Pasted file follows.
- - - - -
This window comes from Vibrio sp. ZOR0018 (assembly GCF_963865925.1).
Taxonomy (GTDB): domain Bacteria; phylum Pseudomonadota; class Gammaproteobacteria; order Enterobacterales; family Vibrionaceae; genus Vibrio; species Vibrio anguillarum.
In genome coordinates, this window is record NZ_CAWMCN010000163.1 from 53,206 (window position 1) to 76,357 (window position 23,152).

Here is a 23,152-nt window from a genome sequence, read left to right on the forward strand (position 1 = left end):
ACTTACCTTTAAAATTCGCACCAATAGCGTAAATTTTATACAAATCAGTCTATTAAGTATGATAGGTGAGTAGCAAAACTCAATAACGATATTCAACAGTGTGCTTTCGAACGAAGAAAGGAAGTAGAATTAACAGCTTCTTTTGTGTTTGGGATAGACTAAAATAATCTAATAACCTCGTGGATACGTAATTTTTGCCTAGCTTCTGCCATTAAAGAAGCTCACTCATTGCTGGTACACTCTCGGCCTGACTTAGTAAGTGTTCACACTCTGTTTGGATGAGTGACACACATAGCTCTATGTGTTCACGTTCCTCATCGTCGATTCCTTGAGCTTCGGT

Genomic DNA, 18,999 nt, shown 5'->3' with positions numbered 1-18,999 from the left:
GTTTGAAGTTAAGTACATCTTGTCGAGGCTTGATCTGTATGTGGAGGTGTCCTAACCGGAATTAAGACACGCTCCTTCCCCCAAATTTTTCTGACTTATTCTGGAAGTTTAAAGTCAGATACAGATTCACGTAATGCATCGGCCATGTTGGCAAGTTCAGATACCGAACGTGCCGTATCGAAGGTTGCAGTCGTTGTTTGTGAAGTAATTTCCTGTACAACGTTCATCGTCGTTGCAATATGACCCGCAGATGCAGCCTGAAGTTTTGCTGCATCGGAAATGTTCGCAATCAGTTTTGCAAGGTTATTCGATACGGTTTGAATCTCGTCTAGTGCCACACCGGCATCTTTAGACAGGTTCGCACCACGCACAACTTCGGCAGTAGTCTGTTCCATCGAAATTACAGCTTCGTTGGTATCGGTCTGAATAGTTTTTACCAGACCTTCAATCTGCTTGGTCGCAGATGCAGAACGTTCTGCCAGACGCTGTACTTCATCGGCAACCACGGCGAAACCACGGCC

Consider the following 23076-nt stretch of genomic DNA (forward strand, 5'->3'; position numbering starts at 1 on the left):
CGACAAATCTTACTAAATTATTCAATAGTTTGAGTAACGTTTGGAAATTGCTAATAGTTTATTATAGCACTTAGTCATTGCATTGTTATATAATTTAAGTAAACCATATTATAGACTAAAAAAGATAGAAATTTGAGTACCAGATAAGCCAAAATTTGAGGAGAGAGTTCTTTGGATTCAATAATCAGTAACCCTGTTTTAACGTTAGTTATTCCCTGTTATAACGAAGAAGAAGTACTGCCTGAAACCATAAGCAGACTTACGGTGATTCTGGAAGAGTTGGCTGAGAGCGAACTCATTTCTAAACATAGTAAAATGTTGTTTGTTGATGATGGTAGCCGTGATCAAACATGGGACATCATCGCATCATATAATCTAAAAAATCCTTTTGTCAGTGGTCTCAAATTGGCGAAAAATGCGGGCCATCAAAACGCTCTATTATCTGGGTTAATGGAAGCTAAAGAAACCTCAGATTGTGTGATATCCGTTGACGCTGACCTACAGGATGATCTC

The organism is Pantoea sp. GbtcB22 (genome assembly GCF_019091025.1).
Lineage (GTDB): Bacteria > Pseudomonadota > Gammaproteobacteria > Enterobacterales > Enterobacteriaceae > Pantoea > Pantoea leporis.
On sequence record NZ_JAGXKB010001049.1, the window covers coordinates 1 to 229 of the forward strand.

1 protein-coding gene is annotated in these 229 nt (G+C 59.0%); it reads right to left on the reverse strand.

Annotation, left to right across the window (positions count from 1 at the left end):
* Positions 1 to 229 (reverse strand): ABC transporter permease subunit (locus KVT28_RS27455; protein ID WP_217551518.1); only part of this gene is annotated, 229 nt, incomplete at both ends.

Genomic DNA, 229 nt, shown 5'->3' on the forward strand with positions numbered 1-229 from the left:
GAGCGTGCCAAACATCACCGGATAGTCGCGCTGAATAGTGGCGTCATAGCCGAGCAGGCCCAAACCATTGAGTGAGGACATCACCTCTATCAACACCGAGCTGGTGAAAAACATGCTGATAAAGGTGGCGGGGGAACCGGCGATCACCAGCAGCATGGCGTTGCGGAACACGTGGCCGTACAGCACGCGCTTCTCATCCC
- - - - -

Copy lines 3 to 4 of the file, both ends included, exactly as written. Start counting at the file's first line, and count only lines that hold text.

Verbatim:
In genome coordinates, this window is record NZ_CAWMCN010000163.1 from 53,206 (window position 1) to 76,357 (window position 23,152).

Here is a 23,152-nt window from a genome sequence, read left to right on the forward strand (position 1 = left end):